But what's so interesting to me, right, we have this fight between the progressive lane and the Democratic Party right now, and this to me is so interesting because, take a look at this, so this is a liberal moderate scale based upon the congressional voting record where zero is the most liberal, 100 is the most moderate. And we essentially we see is, look at this, as I'm going to join you two over here. We see this sort of -- all these folks are pretty much -- very much in the liberal lane, versus Joe Biden, who's basically all alone among the top four candidates as the more moderate guy, and he looks a lot more like the average House Democrat who won a GOP seat back in 2018.

And why is this a problem for these folks and maybe good for him? Because, remember, this entire election seems to be being fought about electability. And what do we see right now? This is an average of the 2020 poll since January 2019. And we see that Biden is the one who's leading by the most, eight points. Sanders is actually -- who has about the same name ID is actually only leading by about five points. So it seems to me that the more moderate side may be working.

Warren and especially Harris have lesser name ID. But, again, you know, Warren only up by a point. She is fairly well-known.

GOLODRYGA: And that is Biden's strategy ultimately, right, as to who can defeat Trump. In his mind he's saying he's the candidate who can defeat Trump and then that's -- from what we've at least seen from Trump's Twitter feed, who he's most worried about, at least right now.

ENTEN: That's exactly right. And this gives him a pretty good shot of making that argument. This also -- this is from an ABC News/"Washington Post" poll, who

would you choose if -- being forced between Donald Trump and a Dem consider -- you consider a socialist. Trump actually leads in this matchup by 6 points, which is fascinating to me, right, because his approval's so low.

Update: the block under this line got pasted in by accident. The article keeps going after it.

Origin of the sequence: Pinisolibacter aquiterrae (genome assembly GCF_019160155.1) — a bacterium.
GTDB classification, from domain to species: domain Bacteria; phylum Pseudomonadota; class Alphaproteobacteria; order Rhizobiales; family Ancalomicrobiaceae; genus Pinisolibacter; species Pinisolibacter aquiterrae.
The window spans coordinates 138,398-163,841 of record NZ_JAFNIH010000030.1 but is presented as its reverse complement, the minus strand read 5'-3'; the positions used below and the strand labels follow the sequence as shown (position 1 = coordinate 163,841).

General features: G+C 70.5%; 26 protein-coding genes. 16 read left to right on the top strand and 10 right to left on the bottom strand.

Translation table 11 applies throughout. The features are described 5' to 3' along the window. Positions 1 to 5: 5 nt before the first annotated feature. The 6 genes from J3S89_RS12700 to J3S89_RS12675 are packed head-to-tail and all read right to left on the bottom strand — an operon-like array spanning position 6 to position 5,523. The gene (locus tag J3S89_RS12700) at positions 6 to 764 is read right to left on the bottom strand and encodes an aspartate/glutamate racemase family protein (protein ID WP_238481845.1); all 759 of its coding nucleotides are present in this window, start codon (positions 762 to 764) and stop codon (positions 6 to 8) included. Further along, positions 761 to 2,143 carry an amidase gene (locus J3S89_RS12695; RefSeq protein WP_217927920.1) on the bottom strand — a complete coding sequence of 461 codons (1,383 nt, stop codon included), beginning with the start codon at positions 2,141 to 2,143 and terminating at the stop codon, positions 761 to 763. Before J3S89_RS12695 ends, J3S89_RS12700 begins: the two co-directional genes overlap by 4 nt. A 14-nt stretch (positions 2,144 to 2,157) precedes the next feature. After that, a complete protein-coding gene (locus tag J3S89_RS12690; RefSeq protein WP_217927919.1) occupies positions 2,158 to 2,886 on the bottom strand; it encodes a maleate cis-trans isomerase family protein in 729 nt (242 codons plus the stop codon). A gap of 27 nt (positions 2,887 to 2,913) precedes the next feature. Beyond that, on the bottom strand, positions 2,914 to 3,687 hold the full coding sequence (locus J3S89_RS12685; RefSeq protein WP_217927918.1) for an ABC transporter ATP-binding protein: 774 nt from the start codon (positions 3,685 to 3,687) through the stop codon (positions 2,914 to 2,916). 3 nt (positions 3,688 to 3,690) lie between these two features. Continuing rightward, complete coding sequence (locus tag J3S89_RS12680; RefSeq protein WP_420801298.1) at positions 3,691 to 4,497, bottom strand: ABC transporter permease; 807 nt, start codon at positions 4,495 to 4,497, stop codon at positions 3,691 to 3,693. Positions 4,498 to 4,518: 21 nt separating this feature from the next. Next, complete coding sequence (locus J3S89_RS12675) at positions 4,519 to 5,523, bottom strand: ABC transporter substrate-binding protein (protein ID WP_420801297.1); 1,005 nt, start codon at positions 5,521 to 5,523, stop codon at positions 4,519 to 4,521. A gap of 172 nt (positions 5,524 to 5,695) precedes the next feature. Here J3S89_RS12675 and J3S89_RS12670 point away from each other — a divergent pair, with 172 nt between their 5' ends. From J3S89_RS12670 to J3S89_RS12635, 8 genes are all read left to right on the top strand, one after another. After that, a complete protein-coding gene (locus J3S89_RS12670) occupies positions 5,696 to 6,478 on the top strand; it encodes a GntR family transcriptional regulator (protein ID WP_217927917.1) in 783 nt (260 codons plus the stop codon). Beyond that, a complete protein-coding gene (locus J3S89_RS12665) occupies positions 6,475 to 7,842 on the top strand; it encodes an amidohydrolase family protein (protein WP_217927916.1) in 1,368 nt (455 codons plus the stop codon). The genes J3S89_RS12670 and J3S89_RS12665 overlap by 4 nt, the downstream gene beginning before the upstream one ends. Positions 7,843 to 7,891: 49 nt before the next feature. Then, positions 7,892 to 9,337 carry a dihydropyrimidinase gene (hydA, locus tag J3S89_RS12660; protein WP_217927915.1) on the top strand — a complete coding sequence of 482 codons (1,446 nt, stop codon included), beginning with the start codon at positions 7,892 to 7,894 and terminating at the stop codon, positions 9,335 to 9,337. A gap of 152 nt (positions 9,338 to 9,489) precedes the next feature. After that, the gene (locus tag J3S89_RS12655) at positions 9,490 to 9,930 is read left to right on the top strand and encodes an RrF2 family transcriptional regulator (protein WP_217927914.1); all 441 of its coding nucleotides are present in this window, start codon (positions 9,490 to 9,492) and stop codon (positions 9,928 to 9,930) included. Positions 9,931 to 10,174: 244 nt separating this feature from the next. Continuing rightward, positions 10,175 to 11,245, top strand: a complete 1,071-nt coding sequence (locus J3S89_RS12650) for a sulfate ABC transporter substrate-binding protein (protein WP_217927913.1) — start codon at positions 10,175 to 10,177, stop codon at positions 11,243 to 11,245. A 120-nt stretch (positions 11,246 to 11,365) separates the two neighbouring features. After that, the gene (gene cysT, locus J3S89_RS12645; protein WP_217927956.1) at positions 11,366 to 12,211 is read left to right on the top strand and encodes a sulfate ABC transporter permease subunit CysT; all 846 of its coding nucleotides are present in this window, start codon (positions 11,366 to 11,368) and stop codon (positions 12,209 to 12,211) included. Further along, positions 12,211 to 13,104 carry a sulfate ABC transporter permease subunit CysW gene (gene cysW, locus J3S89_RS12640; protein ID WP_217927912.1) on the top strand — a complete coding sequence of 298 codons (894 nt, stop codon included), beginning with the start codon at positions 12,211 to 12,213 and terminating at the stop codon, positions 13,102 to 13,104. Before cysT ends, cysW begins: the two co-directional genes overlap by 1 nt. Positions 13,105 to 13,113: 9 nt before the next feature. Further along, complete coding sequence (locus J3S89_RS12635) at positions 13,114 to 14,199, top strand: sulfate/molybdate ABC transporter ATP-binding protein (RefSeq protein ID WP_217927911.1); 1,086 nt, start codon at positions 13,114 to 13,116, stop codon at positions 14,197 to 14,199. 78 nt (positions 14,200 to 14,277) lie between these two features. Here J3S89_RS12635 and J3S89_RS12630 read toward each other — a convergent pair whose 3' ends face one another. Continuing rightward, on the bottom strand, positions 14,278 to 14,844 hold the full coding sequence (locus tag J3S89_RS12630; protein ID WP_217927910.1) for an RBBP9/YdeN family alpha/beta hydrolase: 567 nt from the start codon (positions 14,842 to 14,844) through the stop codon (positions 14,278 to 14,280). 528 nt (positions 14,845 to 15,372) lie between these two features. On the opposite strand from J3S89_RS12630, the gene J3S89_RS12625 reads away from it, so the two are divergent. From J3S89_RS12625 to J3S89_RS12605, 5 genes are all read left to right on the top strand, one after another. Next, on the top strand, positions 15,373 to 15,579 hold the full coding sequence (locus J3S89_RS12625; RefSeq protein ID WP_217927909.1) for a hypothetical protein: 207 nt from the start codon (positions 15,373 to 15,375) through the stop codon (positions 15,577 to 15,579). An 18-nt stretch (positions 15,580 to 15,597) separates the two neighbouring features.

So this suggests to me, if you move too far to the left in the Democratic primary, it could come back to haunt you in the general election.

BERMAN: And it is why Donald Trump is throwing around the word "socialist" every chance he gets.

And you have this column out this morning. I think the headline is basically, if you want to guarantee Donald Trump gets re-elected, nominee x basically.

ENTEN: Exactly right. Exactly right. And I'll just point out this from our CNN -- latest CNN poll. So basically these are the net favorable ratings. That's favorable minus unfavorable. And what we see is, all the Democrats, the top Democrats, are basically as popular among the Democratic primary electorate. But among all others, this is Republicans plus those independents who aren't going to vote in a Democratic primary, again, what do we see? We see Joe Biden as the least unpopular of these candidates, Harris -- sorry, Sanders and Warren, who are both pretty well-known, very much less -- very much less liked than him. And this, to me, suggests that Joe Biden could pull away some of those Republican voters who went for Trump last time around but maybe don't like him so much.